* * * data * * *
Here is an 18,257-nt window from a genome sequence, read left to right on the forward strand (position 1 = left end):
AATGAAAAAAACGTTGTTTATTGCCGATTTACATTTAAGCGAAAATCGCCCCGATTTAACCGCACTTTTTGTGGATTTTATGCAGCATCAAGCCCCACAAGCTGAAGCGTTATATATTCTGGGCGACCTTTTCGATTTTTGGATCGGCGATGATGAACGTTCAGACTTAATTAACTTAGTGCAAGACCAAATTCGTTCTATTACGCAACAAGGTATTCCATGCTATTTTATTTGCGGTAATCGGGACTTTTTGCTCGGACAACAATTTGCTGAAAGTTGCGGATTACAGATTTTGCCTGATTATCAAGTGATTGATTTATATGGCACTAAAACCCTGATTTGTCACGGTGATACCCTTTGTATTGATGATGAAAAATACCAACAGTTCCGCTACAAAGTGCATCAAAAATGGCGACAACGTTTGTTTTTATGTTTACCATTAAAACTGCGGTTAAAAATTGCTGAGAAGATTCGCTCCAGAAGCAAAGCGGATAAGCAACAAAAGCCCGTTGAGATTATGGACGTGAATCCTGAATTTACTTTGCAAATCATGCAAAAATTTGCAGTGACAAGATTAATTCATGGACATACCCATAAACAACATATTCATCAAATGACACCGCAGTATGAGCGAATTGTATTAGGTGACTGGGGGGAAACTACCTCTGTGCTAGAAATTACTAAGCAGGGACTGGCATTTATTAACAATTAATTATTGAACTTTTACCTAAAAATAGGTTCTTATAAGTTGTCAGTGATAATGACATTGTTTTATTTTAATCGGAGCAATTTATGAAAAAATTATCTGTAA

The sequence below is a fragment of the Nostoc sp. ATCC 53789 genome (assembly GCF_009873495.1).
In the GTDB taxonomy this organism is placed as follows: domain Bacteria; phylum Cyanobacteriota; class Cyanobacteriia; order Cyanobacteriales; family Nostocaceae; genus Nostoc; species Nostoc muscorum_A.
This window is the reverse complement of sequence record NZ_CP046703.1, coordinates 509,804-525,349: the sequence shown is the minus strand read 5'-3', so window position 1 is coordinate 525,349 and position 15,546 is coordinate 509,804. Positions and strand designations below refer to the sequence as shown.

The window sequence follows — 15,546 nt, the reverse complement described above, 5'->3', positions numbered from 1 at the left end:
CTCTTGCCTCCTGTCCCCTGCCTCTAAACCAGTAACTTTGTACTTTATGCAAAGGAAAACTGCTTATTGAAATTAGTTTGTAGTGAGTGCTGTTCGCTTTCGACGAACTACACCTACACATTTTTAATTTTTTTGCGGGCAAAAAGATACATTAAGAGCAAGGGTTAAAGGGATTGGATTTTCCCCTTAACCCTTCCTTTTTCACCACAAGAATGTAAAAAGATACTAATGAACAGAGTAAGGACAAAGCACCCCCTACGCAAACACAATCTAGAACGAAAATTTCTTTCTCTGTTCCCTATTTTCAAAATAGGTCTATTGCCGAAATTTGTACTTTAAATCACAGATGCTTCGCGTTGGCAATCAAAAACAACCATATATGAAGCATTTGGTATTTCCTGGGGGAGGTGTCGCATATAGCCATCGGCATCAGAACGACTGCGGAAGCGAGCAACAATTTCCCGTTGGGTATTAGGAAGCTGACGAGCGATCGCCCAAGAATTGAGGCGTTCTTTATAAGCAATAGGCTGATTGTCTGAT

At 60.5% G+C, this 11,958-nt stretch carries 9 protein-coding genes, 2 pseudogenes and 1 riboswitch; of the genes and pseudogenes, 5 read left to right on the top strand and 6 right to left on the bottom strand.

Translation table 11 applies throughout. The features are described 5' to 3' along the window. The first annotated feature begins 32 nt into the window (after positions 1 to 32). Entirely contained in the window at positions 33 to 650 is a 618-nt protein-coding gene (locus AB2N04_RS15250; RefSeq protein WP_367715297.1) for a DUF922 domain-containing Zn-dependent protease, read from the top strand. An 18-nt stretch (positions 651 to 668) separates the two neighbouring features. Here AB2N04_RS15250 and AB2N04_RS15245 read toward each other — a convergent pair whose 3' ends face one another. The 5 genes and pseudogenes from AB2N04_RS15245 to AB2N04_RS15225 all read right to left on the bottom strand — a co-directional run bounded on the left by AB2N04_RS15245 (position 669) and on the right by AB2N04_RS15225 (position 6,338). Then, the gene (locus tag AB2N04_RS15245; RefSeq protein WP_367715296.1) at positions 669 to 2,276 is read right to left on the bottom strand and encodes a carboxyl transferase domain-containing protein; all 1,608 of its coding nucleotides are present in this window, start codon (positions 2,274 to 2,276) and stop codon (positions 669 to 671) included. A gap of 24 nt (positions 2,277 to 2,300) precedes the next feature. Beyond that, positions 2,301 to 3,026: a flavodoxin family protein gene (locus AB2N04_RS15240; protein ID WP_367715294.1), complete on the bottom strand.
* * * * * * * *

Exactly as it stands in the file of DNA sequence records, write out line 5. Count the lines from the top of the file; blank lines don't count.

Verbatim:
This window is the reverse complement of sequence record NZ_CP046703.1, coordinates 509,804-525,349: the sequence shown is the minus strand read 5'-3', so window position 1 is coordinate 525,349 and position 15,546 is coordinate 509,804. Positions and strand designations below refer to the sequence as shown.